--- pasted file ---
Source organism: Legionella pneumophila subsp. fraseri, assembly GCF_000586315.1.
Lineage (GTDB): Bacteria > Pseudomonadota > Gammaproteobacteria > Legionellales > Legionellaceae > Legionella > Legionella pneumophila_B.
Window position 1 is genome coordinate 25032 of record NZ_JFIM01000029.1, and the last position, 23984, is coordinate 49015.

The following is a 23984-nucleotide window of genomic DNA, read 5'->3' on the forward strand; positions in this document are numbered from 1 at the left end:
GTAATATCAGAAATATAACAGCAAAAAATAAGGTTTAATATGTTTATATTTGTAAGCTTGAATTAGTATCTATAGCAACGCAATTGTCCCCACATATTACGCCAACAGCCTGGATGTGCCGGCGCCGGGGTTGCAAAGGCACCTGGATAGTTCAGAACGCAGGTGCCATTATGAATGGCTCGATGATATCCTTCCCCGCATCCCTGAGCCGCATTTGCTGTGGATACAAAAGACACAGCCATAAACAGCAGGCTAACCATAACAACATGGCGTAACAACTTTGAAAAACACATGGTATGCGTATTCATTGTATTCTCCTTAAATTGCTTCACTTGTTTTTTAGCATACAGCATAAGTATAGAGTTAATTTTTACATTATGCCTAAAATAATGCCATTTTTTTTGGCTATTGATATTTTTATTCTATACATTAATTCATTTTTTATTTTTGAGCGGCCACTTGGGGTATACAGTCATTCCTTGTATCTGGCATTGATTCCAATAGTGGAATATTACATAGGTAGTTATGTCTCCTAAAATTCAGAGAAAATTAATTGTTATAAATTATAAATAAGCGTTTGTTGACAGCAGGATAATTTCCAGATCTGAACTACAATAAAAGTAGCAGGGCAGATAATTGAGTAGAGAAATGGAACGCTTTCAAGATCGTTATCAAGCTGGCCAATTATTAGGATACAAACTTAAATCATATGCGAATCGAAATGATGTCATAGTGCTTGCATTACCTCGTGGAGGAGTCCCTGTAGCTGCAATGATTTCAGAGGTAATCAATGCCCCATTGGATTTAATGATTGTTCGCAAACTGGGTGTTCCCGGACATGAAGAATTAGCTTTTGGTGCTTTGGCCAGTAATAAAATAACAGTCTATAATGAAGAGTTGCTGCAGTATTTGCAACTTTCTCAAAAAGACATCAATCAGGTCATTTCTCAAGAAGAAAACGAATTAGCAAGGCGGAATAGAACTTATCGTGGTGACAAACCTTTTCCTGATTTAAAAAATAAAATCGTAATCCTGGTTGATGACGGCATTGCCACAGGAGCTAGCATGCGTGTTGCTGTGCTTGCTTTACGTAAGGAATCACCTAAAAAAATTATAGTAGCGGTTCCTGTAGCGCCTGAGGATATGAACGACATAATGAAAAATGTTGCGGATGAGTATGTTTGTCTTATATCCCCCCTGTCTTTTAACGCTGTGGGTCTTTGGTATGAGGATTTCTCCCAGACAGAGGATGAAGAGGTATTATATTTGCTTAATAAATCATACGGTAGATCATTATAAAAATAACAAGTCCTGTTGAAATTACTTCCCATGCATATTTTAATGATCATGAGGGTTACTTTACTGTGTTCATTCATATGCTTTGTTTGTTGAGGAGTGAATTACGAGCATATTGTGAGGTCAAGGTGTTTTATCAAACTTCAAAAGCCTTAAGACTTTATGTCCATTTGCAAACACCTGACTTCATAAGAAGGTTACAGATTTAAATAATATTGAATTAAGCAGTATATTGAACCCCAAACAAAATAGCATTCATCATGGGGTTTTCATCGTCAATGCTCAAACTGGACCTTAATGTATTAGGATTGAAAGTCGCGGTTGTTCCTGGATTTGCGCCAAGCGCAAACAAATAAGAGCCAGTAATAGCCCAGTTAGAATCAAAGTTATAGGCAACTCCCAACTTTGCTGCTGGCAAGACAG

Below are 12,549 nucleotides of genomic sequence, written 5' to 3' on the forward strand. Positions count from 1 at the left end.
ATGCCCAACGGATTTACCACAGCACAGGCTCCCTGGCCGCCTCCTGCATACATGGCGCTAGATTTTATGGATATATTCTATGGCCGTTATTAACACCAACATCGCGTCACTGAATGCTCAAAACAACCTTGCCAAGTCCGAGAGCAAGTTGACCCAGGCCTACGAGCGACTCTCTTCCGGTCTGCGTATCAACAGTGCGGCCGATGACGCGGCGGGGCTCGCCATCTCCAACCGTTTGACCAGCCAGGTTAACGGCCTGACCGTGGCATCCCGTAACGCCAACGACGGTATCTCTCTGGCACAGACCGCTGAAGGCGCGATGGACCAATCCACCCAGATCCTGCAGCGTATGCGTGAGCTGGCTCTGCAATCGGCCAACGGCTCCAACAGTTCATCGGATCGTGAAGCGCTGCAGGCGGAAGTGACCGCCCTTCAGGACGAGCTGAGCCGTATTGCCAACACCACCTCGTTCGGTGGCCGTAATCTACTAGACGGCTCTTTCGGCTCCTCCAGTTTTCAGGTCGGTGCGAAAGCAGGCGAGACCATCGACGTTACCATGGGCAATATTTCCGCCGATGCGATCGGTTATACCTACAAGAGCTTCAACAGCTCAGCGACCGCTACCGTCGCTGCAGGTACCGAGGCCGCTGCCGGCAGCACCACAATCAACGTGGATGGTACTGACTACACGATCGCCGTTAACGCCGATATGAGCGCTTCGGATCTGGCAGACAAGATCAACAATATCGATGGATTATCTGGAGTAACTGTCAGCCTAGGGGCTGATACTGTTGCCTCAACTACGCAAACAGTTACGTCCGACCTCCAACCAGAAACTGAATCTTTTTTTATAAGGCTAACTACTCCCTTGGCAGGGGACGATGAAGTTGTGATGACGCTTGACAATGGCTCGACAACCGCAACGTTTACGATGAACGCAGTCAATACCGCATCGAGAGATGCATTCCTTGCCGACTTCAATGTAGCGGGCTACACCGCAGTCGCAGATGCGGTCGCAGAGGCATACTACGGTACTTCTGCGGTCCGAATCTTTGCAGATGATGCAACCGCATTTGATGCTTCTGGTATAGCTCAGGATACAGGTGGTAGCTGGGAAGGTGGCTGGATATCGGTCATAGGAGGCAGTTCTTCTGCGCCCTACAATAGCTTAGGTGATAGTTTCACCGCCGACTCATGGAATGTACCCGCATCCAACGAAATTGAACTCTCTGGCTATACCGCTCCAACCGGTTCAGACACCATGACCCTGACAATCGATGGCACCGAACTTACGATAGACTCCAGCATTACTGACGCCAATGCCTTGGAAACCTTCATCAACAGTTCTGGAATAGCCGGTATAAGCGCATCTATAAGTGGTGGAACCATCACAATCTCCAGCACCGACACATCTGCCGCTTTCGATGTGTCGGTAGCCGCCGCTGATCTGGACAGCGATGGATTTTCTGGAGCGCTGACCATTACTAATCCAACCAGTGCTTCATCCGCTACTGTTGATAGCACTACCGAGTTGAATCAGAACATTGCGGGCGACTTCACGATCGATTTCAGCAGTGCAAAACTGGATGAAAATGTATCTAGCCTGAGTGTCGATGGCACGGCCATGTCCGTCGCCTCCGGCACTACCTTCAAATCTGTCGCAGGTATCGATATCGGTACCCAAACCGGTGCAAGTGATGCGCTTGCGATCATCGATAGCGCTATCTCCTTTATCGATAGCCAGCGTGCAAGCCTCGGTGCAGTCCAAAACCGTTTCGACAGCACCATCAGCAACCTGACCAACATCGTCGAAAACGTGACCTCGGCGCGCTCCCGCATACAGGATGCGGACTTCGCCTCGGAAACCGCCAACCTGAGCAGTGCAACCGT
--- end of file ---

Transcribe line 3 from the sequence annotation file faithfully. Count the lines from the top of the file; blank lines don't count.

Window position 1 is genome coordinate 25032 of record NZ_JFIM01000029.1, and the last position, 23984, is coordinate 49015.